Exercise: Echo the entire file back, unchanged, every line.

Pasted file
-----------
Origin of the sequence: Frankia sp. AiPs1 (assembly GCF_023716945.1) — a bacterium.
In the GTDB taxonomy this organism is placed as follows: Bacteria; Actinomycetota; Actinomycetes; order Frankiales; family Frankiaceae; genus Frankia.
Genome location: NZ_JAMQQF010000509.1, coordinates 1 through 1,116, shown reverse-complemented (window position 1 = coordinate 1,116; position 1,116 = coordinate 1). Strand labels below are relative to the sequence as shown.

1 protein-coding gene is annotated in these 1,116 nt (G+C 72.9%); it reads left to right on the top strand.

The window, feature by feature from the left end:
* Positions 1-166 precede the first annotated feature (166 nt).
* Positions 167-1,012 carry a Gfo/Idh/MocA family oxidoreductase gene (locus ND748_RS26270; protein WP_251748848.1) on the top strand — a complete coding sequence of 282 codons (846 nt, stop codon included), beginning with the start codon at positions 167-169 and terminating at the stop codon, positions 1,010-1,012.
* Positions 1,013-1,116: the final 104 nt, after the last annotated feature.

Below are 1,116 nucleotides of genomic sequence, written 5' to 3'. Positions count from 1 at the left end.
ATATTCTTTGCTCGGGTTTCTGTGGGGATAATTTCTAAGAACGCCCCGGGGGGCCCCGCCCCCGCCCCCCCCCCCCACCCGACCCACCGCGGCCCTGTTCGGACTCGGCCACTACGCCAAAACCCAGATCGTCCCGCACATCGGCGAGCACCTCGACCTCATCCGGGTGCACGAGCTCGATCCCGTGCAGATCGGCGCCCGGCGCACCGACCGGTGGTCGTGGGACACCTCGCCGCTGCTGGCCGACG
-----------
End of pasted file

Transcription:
Origin of the sequence: Frankia sp. AiPs1 (assembly GCF_023716945.1) — a bacterium.
In the GTDB taxonomy this organism is placed as follows: Bacteria; Actinomycetota; Actinomycetes; order Frankiales; family Frankiaceae; genus Frankia.
Genome location: NZ_JAMQQF010000509.1, coordinates 1 through 1,116, shown reverse-complemented (window position 1 = coordinate 1,116; position 1,116 = coordinate 1). Strand labels below are relative to the sequence as shown.

1 protein-coding gene is annotated in these 1,116 nt (G+C 72.9%); it reads left to right on the top strand.

The window, feature by feature from the left end:
* Positions 1-166 precede the first annotated feature (166 nt).
* Positions 167-1,012 carry a Gfo/Idh/MocA family oxidoreductase gene (locus ND748_RS26270; protein WP_251748848.1) on the top strand — a complete coding sequence of 282 codons (846 nt, stop codon included), beginning with the start codon at positions 167-169 and terminating at the stop codon, positions 1,010-1,012.
* Positions 1,013-1,116: the final 104 nt, after the last annotated feature.

Below are 1,116 nucleotides of genomic sequence, written 5' to 3'. Positions count from 1 at the left end.
ATATTCTTTGCTCGGGTTTCTGTGGGGATAATTTCTAAGAACGCCCCGGGGGGCCCCGCCCCCGCCCCCCCCCCCCACCCGACCCACCGCGGCCCTGTTCGGACTCGGCCACTACGCCAAAACCCAGATCGTCCCGCACATCGGCGAGCACCTCGACCTCATCCGGGTGCACGAGCTCGATCCCGTGCAGATCGGCGCCCGGCGCACCGACCGGTGGTCGTGGGACACCTCGCCGCTGCTGGCCGACG